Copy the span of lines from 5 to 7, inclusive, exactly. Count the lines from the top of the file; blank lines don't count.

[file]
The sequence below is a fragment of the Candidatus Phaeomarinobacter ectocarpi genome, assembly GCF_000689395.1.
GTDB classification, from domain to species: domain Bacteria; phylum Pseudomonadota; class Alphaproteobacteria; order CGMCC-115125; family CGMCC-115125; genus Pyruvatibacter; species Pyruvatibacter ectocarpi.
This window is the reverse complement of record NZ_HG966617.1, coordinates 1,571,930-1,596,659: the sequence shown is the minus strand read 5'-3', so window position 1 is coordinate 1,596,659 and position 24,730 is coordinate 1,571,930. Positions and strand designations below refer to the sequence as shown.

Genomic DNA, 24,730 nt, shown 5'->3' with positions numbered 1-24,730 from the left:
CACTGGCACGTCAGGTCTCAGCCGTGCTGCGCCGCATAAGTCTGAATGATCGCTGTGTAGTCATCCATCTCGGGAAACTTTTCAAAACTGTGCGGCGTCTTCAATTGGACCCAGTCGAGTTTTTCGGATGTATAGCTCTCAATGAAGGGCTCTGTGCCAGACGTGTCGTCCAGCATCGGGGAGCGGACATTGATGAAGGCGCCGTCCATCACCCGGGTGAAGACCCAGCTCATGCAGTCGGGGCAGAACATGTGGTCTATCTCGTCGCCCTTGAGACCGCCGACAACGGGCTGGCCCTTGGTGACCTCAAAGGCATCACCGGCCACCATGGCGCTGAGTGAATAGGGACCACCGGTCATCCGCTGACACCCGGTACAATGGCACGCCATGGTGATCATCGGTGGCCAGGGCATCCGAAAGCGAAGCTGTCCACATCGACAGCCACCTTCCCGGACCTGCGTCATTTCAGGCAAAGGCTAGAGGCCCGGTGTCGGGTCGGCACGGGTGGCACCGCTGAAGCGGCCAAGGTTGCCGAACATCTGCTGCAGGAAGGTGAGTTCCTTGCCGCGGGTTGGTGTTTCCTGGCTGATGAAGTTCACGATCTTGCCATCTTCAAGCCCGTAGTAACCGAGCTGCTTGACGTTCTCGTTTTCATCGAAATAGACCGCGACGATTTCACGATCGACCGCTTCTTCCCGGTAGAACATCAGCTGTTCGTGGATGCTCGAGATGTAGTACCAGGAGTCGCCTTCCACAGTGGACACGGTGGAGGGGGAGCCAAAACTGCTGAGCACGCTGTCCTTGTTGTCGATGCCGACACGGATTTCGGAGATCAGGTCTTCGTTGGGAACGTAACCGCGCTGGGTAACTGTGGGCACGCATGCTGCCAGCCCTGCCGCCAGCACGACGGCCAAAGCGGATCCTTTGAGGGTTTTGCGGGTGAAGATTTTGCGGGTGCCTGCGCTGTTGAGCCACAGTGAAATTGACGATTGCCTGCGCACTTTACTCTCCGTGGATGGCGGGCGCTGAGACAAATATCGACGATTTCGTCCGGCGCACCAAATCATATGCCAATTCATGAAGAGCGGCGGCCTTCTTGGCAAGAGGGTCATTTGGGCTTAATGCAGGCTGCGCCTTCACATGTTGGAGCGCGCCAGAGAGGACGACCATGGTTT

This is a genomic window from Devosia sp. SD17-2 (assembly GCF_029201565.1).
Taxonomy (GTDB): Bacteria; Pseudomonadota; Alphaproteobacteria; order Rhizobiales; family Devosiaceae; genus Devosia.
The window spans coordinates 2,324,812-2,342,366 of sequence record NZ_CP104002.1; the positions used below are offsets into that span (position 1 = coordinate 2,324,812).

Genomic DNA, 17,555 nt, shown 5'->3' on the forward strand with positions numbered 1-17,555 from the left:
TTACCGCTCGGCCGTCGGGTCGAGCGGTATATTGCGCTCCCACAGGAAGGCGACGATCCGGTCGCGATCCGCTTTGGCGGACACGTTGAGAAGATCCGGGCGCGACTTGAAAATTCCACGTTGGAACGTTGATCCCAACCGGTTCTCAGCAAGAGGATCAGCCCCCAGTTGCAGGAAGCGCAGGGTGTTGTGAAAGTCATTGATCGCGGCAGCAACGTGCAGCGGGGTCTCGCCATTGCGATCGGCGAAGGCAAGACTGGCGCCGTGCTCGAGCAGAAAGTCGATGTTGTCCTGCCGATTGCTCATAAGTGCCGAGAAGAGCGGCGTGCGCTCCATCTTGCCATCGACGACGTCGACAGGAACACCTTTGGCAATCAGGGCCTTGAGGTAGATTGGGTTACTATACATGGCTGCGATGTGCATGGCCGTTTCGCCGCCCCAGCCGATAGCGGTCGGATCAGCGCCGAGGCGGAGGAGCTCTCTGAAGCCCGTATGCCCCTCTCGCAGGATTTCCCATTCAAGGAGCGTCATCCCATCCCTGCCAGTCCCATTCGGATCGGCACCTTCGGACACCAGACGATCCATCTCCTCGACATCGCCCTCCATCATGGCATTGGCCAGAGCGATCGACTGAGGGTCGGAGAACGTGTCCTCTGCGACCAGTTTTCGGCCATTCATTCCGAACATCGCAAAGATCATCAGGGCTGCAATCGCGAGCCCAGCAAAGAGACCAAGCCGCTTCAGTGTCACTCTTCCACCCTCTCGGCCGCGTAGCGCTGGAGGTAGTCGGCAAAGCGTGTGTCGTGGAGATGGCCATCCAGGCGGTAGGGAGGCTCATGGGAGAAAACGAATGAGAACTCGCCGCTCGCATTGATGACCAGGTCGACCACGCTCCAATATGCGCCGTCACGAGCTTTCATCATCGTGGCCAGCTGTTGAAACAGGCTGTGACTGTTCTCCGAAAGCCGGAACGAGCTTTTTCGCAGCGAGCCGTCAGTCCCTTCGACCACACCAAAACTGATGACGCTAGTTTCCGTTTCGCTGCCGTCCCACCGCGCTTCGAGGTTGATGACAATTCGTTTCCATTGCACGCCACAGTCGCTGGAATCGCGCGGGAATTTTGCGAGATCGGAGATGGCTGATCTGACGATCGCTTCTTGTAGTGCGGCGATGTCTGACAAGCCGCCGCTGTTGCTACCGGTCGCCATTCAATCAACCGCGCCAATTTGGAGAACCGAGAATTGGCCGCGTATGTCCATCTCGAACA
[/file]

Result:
CACTGGCACGTCAGGTCTCAGCCGTGCTGCGCCGCATAAGTCTGAATGATCGCTGTGTAGTCATCCATCTCGGGAAACTTTTCAAAACTGTGCGGCGTCTTCAATTGGACCCAGTCGAGTTTTTCGGATGTATAGCTCTCAATGAAGGGCTCTGTGCCAGACGTGTCGTCCAGCATCGGGGAGCGGACATTGATGAAGGCGCCGTCCATCACCCGGGTGAAGACCCAGCTCATGCAGTCGGGGCAGAACATGTGGTCTATCTCGTCGCCCTTGAGACCGCCGACAACGGGCTGGCCCTTGGTGACCTCAAAGGCATCACCGGCCACCATGGCGCTGAGTGAATAGGGACCACCGGTCATCCGCTGACACCCGGTACAATGGCACGCCATGGTGATCATCGGTGGCCAGGGCATCCGAAAGCGAAGCTGTCCACATCGACAGCCACCTTCCCGGACCTGCGTCATTTCAGGCAAAGGCTAGAGGCCCGGTGTCGGGTCGGCACGGGTGGCACCGCTGAAGCGGCCAAGGTTGCCGAACATCTGCTGCAGGAAGGTGAGTTCCTTGCCGCGGGTTGGTGTTTCCTGGCTGATGAAGTTCACGATCTTGCCATCTTCAAGCCCGTAGTAACCGAGCTGCTTGACGTTCTCGTTTTCATCGAAATAGACCGCGACGATTTCACGATCGACCGCTTCTTCCCGGTAGAACATCAGCTGTTCGTGGATGCTCGAGATGTAGTACCAGGAGTCGCCTTCCACAGTGGACACGGTGGAGGGGGAGCCAAAACTGCTGAGCACGCTGTCCTTGTTGTCGATGCCGACACGGATTTCGGAGATCAGGTCTTCGTTGGGAACGTAACCGCGCTGGGTAACTGTGGGCACGCATGCTGCCAGCCCTGCCGCCAGCACGACGGCCAAAGCGGATCCTTTGAGGGTTTTGCGGGTGAAGATTTTGCGGGTGCCTGCGCTGTTGAGCCACAGTGAAATTGACGATTGCCTGCGCACTTTACTCTCCGTGGATGGCGGGCGCTGAGACAAATATCGACGATTTCGTCCGGCGCACCAAATCATATGCCAATTCATGAAGAGCGGCGGCCTTCTTGGCAAGAGGGTCATTTGGGCTTAATGCAGGCTGCGCCTTCACATGTTGGAGCGCGCCAGAGAGGACGACCATGGTTT

This is a genomic window from Devosia sp. SD17-2 (assembly GCF_029201565.1).
Taxonomy (GTDB): Bacteria; Pseudomonadota; Alphaproteobacteria; order Rhizobiales; family Devosiaceae; genus Devosia.